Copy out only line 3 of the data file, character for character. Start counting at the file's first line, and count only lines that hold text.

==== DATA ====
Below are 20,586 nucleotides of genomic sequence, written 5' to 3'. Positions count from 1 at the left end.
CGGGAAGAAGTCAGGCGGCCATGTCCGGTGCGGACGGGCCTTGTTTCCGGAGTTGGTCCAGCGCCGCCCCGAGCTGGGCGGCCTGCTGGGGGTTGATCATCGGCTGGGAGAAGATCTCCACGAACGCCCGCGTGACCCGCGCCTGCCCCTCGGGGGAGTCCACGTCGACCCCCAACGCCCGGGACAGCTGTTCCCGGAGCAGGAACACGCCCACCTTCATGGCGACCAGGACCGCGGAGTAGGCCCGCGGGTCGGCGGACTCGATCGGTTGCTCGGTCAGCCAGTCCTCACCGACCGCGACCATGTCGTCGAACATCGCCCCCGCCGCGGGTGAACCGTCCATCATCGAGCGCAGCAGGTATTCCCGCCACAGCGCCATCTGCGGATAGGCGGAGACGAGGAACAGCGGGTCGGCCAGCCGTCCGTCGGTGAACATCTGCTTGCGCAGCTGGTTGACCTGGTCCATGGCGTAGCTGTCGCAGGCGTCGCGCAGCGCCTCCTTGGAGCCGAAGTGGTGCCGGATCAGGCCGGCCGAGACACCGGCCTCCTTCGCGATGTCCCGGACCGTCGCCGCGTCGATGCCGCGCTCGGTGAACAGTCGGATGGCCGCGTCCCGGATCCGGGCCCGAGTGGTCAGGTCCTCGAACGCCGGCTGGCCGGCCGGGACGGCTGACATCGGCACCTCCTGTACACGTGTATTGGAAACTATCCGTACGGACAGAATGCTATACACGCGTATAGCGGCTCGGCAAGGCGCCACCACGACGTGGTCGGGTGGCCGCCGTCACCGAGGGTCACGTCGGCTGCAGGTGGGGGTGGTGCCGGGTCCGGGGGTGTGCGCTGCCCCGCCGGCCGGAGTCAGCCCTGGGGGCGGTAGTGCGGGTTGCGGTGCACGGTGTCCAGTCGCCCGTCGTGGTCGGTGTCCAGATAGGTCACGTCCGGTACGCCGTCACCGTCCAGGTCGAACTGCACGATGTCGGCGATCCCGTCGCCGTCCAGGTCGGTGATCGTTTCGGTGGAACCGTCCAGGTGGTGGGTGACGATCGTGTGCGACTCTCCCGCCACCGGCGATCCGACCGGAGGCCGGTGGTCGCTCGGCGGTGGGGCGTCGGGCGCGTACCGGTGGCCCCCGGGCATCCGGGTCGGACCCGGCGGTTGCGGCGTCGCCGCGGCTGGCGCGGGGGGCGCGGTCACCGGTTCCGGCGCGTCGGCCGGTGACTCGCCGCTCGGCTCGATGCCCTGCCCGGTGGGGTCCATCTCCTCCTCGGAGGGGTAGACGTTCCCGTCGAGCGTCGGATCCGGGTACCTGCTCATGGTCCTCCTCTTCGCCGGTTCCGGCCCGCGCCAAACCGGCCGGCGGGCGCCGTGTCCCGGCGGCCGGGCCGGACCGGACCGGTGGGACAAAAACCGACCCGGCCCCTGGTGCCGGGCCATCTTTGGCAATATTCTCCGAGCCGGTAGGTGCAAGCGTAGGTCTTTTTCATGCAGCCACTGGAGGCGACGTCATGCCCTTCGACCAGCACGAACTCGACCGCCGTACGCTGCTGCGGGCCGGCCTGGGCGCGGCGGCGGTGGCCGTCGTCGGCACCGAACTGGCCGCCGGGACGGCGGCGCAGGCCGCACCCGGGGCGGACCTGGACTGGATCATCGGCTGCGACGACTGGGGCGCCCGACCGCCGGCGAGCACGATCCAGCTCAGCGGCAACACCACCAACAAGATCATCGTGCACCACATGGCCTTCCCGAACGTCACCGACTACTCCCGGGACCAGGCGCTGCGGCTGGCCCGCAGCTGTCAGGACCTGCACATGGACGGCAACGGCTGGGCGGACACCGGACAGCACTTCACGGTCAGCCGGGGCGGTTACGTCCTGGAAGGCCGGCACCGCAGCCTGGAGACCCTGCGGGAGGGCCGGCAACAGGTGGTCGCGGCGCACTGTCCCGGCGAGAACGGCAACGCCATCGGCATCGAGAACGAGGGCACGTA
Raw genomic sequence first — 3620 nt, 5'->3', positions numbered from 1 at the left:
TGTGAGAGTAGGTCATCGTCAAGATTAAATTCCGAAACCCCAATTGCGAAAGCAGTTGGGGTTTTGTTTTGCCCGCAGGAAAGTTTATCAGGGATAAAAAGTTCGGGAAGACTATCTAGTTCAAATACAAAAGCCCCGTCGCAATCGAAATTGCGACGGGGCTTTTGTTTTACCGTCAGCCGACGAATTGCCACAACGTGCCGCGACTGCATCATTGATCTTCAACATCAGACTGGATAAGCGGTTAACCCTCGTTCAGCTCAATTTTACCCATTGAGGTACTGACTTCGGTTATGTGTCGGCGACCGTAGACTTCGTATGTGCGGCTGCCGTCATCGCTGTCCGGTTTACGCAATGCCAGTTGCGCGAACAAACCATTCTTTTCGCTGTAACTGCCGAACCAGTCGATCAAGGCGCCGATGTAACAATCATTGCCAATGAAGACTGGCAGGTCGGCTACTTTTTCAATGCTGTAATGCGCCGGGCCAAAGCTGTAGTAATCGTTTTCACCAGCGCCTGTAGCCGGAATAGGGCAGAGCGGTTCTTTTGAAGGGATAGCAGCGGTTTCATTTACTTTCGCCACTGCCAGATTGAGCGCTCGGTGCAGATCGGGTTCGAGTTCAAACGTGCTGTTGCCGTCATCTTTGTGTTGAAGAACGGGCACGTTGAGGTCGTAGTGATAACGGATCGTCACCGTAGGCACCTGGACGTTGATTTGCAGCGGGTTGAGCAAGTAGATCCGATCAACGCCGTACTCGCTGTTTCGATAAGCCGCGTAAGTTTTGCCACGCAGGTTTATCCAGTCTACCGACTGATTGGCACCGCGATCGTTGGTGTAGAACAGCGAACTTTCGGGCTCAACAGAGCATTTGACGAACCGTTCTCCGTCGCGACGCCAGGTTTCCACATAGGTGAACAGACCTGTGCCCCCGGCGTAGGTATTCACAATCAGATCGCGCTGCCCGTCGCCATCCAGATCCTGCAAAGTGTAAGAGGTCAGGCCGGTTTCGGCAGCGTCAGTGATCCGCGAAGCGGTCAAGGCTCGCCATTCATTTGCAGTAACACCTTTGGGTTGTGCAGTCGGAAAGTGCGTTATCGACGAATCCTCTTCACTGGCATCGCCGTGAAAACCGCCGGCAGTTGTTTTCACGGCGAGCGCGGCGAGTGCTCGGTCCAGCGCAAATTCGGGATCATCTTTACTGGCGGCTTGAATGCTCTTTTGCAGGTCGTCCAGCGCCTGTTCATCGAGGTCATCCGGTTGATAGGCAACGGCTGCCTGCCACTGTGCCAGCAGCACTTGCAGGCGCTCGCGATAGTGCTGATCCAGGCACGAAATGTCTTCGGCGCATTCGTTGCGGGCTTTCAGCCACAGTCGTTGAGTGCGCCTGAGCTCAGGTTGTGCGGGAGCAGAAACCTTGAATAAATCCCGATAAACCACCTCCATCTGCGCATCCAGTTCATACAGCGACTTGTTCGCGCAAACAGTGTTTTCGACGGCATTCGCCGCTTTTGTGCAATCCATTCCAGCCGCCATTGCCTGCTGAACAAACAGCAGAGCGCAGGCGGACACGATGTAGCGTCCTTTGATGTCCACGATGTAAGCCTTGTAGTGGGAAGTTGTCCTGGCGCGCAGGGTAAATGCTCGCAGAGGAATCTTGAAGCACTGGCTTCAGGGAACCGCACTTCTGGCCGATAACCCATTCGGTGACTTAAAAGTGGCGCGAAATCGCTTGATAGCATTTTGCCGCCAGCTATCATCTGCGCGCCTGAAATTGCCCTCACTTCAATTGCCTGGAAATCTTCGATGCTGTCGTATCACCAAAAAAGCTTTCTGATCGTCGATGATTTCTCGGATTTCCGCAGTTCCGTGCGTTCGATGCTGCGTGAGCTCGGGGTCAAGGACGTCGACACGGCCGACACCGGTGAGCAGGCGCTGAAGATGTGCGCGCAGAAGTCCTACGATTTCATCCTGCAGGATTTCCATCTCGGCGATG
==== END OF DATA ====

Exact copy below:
Raw genomic sequence first — 3620 nt, 5'->3', positions numbered from 1 at the left: